In a surprise trade that can only be described as a blockbuster, the Cavaliers sent venerable point guard Kyrie Irving to the Celtics in exchange for venerable point guard Isaiah Thomas, one of the best bench players in the league (Jae Crowder), an intriguing foreign prospect (Ante Zizic), and maybe the best draft pick to have entering the 2017-18 season (the Nets’ first-rounder).
As with all trades, the focus quickly becomes who “won.” In this case, however, it’s very difficult to understand the trade as a zero-sum affair, because both teams have very different needs.
The Cavaliers are torn between preparing for a world without LeBron James and winning in a world with LeBron James. They were also put in a difficult position by Kyrie agitating for a trade and knowledge of that being made public. In exchange for a trade that the Cavs were (probably) going to have to make anyway, they returned a lot more than others found in the offseason. (Cheers to you, Pacers.)
Isaiah Thomas is one of the most exciting players in the Eastern conference, and isn’t far off Kyrie Irving as a point guard. Jae Crowder is the kind of 3-and-D player GM’s covet, and has produced 14 PPG in his last two years in Boston. Ante Zizic is an interesting prospect, who may not contribute greatly in the next year but will be the foundation of a minor youth movement in Cleveland. That Brooklyn Nets’ first-round pick is one of the best assets in basketball, and while the Nets might not be that bad this year, the pick should fall somewhere in the top five. If the Cavaliers want to acquire more weapons heading into the 2018 postseason, they have a great bargaining chip. If they want to (potentially) position themselves to grab a future superstar in the 2018 draft, they can sit on it.
The Celtics were in a much different position this offseason. Danny Ainge had built a team capable of reaching the Eastern Conference Finals and nothing more. Irving is undoubtedly an upgrade over Thomas, and while his defense is horrendous, it isn’t quite as limiting as IT’s. The Celtics certainly gave up a lot in order to land Kyrie, but they retained Jayson Tatum and Jaylen Brown, and have backed up their Gordon Hayward trade by adding another true difference-maker. They now find themselves with a plausible route to the NBA Finals … where they’ll be rolled by the Golden State Warriors.
In terms of odds, this trade does not significantly alter the prospects for either team in terms of win totals or the 2018 NBA title. Last year, both teams left a lot of wins on the table by resting starters and getting ready for the playoffs. Cleveland won 51 games, and the Celtics won 53. Those numbers don’t pop off the page like the gaudy totals out West, but that’s because the Cavs and Celtics didn’t need to win any more. They won exactly as many games as they needed to, finishing #1 and #2 in the conference and ensuring home-court advantage until at least the conference finals. LeBron doesn’t particularly care about the regular season beyond that. There’s no glory in posting gaudy win totals — the 73-9 Golden State Warriors will happily tell you that — and these two teams are only interested in making the playoffs in those top two spots while remaining as healthy as possible. Kevin Durant could join the Cleveland Cavaliers and they wouldn’t have any need to win more than 60 games.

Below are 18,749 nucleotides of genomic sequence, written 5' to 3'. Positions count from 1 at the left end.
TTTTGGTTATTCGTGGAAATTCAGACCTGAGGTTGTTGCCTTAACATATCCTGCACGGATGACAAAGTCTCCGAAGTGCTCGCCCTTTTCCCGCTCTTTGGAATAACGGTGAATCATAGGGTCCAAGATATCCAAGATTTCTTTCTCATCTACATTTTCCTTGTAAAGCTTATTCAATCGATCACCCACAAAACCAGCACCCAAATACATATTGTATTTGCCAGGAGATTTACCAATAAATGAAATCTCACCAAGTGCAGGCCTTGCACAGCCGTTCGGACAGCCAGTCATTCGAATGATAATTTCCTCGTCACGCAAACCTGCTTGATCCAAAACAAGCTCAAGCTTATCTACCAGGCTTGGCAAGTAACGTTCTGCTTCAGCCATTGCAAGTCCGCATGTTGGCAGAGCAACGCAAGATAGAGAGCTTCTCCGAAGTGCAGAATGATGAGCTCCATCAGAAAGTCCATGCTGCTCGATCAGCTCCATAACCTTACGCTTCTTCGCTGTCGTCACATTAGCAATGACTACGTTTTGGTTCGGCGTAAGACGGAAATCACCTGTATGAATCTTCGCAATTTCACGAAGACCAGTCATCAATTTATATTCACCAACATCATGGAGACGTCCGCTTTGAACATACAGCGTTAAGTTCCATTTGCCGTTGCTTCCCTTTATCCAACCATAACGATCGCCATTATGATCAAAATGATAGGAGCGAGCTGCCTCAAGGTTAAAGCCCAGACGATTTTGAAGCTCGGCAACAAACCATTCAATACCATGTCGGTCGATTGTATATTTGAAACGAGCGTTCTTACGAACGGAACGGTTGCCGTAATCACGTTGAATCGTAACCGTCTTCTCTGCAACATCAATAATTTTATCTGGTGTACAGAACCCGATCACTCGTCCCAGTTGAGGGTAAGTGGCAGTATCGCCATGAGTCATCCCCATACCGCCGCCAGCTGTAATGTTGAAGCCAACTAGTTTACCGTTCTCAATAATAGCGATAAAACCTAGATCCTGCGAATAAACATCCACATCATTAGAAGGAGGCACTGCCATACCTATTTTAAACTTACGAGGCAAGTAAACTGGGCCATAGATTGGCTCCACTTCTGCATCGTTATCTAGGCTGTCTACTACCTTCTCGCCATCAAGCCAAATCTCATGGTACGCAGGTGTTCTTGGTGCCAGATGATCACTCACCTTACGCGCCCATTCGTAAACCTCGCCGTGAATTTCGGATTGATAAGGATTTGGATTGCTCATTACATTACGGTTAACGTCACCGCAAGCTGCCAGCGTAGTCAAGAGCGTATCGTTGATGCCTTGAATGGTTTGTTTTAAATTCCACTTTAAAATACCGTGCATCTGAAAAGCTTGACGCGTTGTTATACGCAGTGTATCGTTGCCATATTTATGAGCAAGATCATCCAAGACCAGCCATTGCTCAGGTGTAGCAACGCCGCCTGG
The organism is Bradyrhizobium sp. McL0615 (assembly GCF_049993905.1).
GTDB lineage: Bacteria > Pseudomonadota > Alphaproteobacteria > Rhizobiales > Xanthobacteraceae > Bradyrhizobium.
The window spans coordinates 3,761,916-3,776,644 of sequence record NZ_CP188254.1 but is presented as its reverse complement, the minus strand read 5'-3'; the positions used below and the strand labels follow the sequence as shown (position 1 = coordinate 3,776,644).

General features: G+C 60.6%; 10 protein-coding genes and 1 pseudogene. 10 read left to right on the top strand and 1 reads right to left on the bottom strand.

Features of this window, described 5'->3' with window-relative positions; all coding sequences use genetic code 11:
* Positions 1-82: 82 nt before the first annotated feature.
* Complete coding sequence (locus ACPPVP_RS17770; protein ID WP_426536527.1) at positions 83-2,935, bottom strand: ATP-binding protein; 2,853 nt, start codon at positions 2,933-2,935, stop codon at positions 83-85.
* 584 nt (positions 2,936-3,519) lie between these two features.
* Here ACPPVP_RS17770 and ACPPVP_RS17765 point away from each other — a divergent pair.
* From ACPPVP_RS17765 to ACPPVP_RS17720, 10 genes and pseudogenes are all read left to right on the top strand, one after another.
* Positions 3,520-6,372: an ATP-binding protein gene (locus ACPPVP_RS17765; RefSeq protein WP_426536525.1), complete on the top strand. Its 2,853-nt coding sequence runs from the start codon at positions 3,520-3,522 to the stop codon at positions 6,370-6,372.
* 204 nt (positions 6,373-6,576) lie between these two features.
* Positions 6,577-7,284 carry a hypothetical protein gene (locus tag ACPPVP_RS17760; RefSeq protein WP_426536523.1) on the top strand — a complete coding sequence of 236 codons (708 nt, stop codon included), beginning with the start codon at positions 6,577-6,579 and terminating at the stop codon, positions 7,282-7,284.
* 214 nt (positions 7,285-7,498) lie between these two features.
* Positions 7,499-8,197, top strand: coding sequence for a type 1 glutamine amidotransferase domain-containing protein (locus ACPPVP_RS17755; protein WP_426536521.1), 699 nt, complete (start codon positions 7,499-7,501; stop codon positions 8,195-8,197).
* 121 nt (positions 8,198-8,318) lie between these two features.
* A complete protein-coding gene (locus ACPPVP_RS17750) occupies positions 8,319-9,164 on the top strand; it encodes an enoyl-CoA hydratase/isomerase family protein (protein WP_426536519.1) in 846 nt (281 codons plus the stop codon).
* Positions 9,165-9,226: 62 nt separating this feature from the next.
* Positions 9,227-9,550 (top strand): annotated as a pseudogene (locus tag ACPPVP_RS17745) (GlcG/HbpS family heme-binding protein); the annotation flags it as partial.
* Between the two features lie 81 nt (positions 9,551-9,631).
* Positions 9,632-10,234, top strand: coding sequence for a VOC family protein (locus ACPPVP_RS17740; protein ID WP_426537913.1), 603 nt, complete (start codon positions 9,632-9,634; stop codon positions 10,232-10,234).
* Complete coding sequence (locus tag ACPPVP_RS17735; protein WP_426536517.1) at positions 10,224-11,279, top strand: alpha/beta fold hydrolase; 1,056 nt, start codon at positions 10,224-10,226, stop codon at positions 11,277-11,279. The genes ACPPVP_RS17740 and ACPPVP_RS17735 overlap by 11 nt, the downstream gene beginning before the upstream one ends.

Speaking of Kevin Durant, neither team has a significant, or significantly changed, chance of beating the Golden State Warriors. In Vegas, the Cavaliers are listed at +450 to win the NBA championship, the Celtics at +750, and the Warriors at -160.
It’s crazy that in the preseason, in a 30-team league, one team is an odds-on favorite to win the championship; it’s even crazier that those odds might offer good value. The Warriors simply have too many weapons for either Cleveland or Boston to handle, despite their new looks: if KD gets hurt, you still have to face the same core of players that went 73-9. If Steph gets hurt, you still have to face Kevin Durant and two other top-20 players. There’s redundancy in this team, redundancy that makes it resistant to injury or other catastrophe.
This trade isn’t about 2017, though. This trade is about building a future for the Celtics, who now have a 25-year-old livewire point guard on a longish contract that they can build around. It’s about keeping the Cavaliers at the top of the conference while getting insurance for a post-LeBron era that may be just one year away. The Cavs can deal that pick and get more support for LeBron James if he stays, or they can take it to the draft and get a young star to build around.
Who won this trade? It’s possible that both teams did, considering that they have different goals.
Celtics/Cavaliers Odds: Post Irving/Thomas Trade
O/U regular-season wins (2017-18):
- Boston Celtics: 53.5
- Cleveland Cavaliers: 52.5
Could both these teams reach 60 wins in an Eastern Conference that features a handful of squads gunning for the most lottery balls? You bet. Will they bother? No. The value of resting stars is only becoming clearer with time. The older Cavaliers will value it a little more than the younger Celtics, though, while the Celtics will place increased importance on having home-court advantage over Cleveland in the playoffs.
O/U years until Cavaliers win their next NBA title: 3.5
This is a tough one to set odds for. If the Cavs don’t win in the LeBron era — which could be over as soon as next year — it might be 2050 before the small-market team lucks into the requisite talent again.
O/U years until Celtics win their next NBA title: 4.5
The Celtics have positioned themselves pretty damn well to be competitive for the next five years or so. Now they just need LeBron to keep getting older (which should happen) and the Warriors’ stars to start valuing money over rings.